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Directed by : Todd Phillips
Starring: Luke Wilson, Will Ferrell, and Vince Vaughn

Old School is a movie in the teen sex comedy vein, but with adults trying to take part in the festive debauchery. If you are looking for upscale humor and dry wit, this is not the movie for you. On the other hand, KY Jelly wrestling and streaking happen in this film. Who doesn’t like that?

The Movie

Old School is the story of three middle age men trying to relive their college experience. Of course antics ensue involving girls and drinking. This movie tries to make an entry into fraternity comedies like Animal House. While nothing can live up to or surpass that classic film, Old School is definitely funny and when not compared to other films, is a funny romp.

Again, Old School does nothing new, but it does the standards well. I really enjoyed this film and it is an example of funny toilet humor, which I’m a fan of at times. There are many funny moments in this film that are indeed crude, but never totally over the top. I feel it is between Van Wilder and American Pie in this respect. It is a perfect date movie for comedy fans since there are crude moments, but nothing that will make someone disgusted.

Will Ferrell plays his usual over the top self and his performance is definitely funny. However, if you are not a Will Ferrell fan or a fan of his sort of comedy, his acting will not change your mind. His brand of humor really makes me laugh though and I’m not afraid to say so. Frank the Tank (his character’s alter ego) really makes this film. Besides, the streaks and gets picked up by his none too thrilled wife will saying buck naked “Is KFC still open?” This is a prime example of his character in the film. Frank struggles with married life with hilarious results.

My favorite is Vince Vaughn’s role as a burnt out father that wavers between over parenting and under parenting. He is perfect for this role. His deadpan tone of voice sounds the same ridiculing his friends for cursing in front of his son as it does making the moves on a coed. It really works for him.

Luke Wilson’s character is the typical straight man throughout the film. Interestingly enough, Vaughn and Ferrell’s bad influence drives most of the comedy. However, Wilson does his character rather well. Throughout the film, his struggle to have fun shows in small fun bursts. Plus, he does the best downer whine voice of “Who are all these people in my house?”.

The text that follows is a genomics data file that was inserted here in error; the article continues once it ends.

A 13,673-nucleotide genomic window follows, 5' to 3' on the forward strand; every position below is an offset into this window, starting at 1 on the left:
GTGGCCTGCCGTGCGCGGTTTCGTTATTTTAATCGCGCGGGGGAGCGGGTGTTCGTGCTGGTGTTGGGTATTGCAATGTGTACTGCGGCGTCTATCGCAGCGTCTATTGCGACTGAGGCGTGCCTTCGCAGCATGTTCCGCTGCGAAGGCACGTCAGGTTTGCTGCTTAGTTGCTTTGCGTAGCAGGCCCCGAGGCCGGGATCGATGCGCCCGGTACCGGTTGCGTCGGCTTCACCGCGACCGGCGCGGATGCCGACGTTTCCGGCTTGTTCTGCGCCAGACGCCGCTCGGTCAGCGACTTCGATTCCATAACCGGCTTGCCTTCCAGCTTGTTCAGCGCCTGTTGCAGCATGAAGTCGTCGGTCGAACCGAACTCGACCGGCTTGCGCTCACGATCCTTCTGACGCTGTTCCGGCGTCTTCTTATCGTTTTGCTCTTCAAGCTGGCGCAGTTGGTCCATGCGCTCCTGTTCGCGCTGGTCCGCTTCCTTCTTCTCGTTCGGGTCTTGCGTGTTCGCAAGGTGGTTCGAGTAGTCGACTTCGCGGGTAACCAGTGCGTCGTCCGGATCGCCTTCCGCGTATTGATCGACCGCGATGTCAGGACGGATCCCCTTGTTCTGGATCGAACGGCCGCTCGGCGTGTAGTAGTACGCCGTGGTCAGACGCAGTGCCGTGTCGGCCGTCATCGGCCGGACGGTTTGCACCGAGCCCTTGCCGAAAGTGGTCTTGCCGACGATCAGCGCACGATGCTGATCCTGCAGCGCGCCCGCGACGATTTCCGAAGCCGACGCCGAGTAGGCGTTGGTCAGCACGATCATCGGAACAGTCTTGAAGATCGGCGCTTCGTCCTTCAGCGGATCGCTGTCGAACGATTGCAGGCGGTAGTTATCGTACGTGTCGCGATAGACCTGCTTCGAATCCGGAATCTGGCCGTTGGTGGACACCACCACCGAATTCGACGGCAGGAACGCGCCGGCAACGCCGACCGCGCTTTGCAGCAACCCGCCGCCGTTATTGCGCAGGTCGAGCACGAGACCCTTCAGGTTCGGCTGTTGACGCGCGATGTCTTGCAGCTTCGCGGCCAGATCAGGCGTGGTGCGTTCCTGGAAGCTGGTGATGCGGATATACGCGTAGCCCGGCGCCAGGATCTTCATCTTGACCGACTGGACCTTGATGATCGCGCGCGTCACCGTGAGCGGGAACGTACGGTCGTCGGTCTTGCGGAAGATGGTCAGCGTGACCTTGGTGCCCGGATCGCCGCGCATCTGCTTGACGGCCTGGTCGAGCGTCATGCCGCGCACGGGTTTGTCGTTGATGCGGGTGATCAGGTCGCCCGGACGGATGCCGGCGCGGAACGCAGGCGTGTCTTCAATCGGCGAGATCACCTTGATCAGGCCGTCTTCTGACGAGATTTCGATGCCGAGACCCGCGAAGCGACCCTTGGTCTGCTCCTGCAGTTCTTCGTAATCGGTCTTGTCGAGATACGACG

While the gags are over the top and the antics silly, this film does have a message that you can never go back to your younger college days. Of course it takes a bit to get to this point, but the ride is the most fun. We get to live vicariously through these characters and their gross misconduct.

For a fun movie that doesn’t make you think and has a happy ending, this is a great movie. If you want Oscar winning moments, you really should look elsewhere…..and loosen up. Old School hearkens back to a time when comedy wasn’t politically correct, just funny. There is no subtlety in this film and there shouldn’t be. With teen sex comedies never delivering on the jokes and blanketing the market, the Unrated version of Old School is definitely a shot in the arm for modern comedy. One that liberally uses the elements that make us laugh, even if we don’t want to admit it or not.


The Video

Being a Blu-Ray ups the ante on video playback. The colors look amazing and full of depth, but not over the top. I watched the video in 720p, but playback is available in full 1080p high definition. However, the special features are in standard definition. This is a small qualm with video playback. The movie looks amazing, but isn’t blowing off any HD doors. For a movie like this, it is perfectly fine.


The Audio

Audio is presented in 5.1 Dolby True HD for English and Dolby Digital 5.1 for French and Spanish. The sound is rather nice on this feature. I noticed that the presentation separates various sounds well. Nothing really overshadows throughout the film. Just like the video, standard presentation, but really good.


The Packaging and Bonus Features

The box art is the same as the HD DVD and DVD release of the film. Nothing original. However, the fact that it is Unrated is prevalent, which I enjoy. A lot of these sort of films hides the unrated and the consumer doesn’t get the version they desire. The case is also a standard Blu Ray, nothing outside normal packaging.

There is a feature commentary that is interesting, but really takes away from the film if you are watching it for the first time. There are tons of deleted scenes and outtakes, a must for a comedy. One of my favorite features is a spoof on Inside the Actors Studio. I felt it was a nice touch.


Overall (Not an Average) 8/10

The Review
The Movie 8/10
The Video 8/10
The Audio 8/10
The Packaging and Bonus Features 7/10
Overall (Not an Average) 8/10